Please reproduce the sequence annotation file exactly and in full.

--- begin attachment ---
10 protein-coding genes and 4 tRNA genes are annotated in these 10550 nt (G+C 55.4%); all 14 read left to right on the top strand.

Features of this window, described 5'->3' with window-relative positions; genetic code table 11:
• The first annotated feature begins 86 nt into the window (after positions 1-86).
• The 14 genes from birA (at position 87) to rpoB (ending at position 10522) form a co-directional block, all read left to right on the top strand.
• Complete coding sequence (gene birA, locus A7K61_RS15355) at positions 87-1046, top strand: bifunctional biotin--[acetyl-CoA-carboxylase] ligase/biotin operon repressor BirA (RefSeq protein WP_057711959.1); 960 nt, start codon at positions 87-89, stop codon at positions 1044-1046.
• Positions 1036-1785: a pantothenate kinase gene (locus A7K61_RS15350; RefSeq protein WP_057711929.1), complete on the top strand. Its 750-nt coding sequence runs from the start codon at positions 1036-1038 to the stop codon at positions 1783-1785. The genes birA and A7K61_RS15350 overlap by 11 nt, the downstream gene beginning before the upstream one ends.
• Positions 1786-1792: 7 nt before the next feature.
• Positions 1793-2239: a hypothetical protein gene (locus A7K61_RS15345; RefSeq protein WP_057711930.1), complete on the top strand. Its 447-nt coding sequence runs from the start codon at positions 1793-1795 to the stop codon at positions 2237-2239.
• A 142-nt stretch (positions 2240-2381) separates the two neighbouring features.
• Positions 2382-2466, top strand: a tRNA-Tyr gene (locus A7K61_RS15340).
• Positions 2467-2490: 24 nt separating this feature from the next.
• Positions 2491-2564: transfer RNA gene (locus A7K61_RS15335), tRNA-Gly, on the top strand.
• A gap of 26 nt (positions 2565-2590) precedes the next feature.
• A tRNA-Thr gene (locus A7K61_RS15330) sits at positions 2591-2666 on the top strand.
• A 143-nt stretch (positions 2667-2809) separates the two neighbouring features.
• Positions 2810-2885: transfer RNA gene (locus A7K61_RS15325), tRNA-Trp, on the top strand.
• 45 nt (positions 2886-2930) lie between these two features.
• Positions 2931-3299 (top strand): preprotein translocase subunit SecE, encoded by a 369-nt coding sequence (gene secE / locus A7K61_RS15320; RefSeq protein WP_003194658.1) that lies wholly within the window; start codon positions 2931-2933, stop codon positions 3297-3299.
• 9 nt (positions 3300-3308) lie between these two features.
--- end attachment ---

10 protein-coding genes and 4 tRNA genes are annotated in these 10550 nt (G+C 55.4%); all 14 read left to right on the top strand.

Features of this window, described 5'->3' with window-relative positions; genetic code table 11:
• The first annotated feature begins 86 nt into the window (after positions 1-86).
• The 14 genes from birA (at position 87) to rpoB (ending at position 10522) form a co-directional block, all read left to right on the top strand.
• Complete coding sequence (gene birA, locus A7K61_RS15355) at positions 87-1046, top strand: bifunctional biotin--[acetyl-CoA-carboxylase] ligase/biotin operon repressor BirA (RefSeq protein WP_057711959.1); 960 nt, start codon at positions 87-89, stop codon at positions 1044-1046.
• Positions 1036-1785: a pantothenate kinase gene (locus A7K61_RS15350; RefSeq protein WP_057711929.1), complete on the top strand. Its 750-nt coding sequence runs from the start codon at positions 1036-1038 to the stop codon at positions 1783-1785. The genes birA and A7K61_RS15350 overlap by 11 nt, the downstream gene beginning before the upstream one ends.
• Positions 1786-1792: 7 nt before the next feature.
• Positions 1793-2239: a hypothetical protein gene (locus A7K61_RS15345; RefSeq protein WP_057711930.1), complete on the top strand. Its 447-nt coding sequence runs from the start codon at positions 1793-1795 to the stop codon at positions 2237-2239.
• A 142-nt stretch (positions 2240-2381) separates the two neighbouring features.
• Positions 2382-2466, top strand: a tRNA-Tyr gene (locus A7K61_RS15340).
• Positions 2467-2490: 24 nt separating this feature from the next.
• Positions 2491-2564: transfer RNA gene (locus A7K61_RS15335), tRNA-Gly, on the top strand.
• A gap of 26 nt (positions 2565-2590) precedes the next feature.
• A tRNA-Thr gene (locus A7K61_RS15330) sits at positions 2591-2666 on the top strand.
• A 143-nt stretch (positions 2667-2809) separates the two neighbouring features.
• Positions 2810-2885: transfer RNA gene (locus A7K61_RS15325), tRNA-Trp, on the top strand.
• 45 nt (positions 2886-2930) lie between these two features.
• Positions 2931-3299 (top strand): preprotein translocase subunit SecE, encoded by a 369-nt coding sequence (gene secE / locus A7K61_RS15320; RefSeq protein WP_003194658.1) that lies wholly within the window; start codon positions 2931-2933, stop codon positions 3297-3299.
• 9 nt (positions 3300-3308) lie between these two features.